Let's take a look at an interesting finding on the brain - from a new Nature Reviews Neuroscience article. This report gives new meaning to "internal clock!"
"The brain is a 'time machine,' say Duke neuroscientists Catalin Buhusi and Warren Meck. And understanding how the brain tracks time is essential to understanding all its functions. The brain's internal clocks coordinate a vast array of activities from communicating, to orchestrating movement, to getting food. Buhusi and Meck discuss the current state of understanding of one of the brain's most important, and mysterious, clocks - the one governing timing intervals in the seconds to minutes range. Such interval timing occupies the middle neurological ground between two other clocks - the circadian clock that operates over the 24-hour light-dark cycle, and the millisecond clock that is crucial for such functions as motor control and speech generation and recognition."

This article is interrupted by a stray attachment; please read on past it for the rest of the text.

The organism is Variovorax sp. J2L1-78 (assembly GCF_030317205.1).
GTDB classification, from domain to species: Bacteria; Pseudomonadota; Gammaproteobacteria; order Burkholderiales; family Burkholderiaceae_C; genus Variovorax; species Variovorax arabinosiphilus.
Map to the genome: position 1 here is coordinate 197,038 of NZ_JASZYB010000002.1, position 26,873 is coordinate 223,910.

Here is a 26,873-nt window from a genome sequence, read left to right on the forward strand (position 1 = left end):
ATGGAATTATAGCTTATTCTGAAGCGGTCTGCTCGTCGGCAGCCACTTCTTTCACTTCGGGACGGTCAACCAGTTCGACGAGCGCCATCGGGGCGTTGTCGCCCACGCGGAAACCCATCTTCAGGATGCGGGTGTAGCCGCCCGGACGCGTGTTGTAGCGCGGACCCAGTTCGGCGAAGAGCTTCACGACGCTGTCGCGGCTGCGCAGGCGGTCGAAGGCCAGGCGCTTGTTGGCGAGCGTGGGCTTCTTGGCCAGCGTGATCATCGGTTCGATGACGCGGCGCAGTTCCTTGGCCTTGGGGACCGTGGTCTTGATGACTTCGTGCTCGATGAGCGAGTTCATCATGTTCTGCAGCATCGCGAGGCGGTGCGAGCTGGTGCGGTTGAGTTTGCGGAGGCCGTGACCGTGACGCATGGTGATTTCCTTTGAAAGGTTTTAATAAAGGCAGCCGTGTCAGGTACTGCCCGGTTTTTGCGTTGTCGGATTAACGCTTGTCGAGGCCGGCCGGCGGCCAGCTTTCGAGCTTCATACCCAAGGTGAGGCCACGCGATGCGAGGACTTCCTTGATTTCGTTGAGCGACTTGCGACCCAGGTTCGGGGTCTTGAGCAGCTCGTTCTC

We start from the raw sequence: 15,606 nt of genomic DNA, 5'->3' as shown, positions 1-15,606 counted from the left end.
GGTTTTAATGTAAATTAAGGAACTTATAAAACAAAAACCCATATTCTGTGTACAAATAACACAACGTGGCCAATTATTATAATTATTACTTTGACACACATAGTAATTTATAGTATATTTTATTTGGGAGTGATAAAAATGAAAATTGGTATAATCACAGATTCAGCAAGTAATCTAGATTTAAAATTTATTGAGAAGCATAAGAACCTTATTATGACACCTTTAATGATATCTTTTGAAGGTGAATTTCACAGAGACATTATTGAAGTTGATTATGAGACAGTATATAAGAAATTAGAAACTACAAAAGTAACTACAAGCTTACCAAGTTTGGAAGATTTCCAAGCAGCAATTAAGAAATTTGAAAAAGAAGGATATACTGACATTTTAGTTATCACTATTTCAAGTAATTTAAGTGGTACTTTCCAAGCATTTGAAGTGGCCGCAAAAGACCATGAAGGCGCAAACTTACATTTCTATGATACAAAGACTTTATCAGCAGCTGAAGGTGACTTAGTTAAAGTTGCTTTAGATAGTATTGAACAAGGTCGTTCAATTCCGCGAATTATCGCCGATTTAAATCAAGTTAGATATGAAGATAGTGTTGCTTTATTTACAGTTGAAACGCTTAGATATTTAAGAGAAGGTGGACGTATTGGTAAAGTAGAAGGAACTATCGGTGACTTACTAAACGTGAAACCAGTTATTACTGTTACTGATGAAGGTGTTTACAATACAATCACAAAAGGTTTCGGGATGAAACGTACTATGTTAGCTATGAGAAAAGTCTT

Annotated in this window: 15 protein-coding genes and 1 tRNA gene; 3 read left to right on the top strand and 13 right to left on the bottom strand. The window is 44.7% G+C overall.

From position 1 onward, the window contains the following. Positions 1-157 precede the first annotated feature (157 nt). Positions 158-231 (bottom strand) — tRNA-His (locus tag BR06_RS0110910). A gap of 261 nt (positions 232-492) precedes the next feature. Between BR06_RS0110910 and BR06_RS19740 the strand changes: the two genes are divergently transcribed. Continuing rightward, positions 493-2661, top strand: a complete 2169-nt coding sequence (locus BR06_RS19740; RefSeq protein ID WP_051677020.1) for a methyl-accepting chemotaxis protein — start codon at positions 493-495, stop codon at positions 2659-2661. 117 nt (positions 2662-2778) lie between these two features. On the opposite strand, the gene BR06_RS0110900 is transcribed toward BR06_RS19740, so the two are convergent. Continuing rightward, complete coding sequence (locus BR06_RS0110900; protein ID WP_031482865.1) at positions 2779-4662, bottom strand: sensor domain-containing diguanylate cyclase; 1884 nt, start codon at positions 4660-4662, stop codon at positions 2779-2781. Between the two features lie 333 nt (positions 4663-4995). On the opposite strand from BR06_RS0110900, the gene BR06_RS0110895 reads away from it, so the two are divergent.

Meck says, "We're addressing two challenges. One is to find the molecular processes that underlie this internal clock. And the second challenge is to build more realistic models of how this timing process works, with constant, parallel input from throughout the brain." In these studies, the researchers say they "face the daunting process of trying to monitor the intricate swirling of neural activity throughout the entire brain."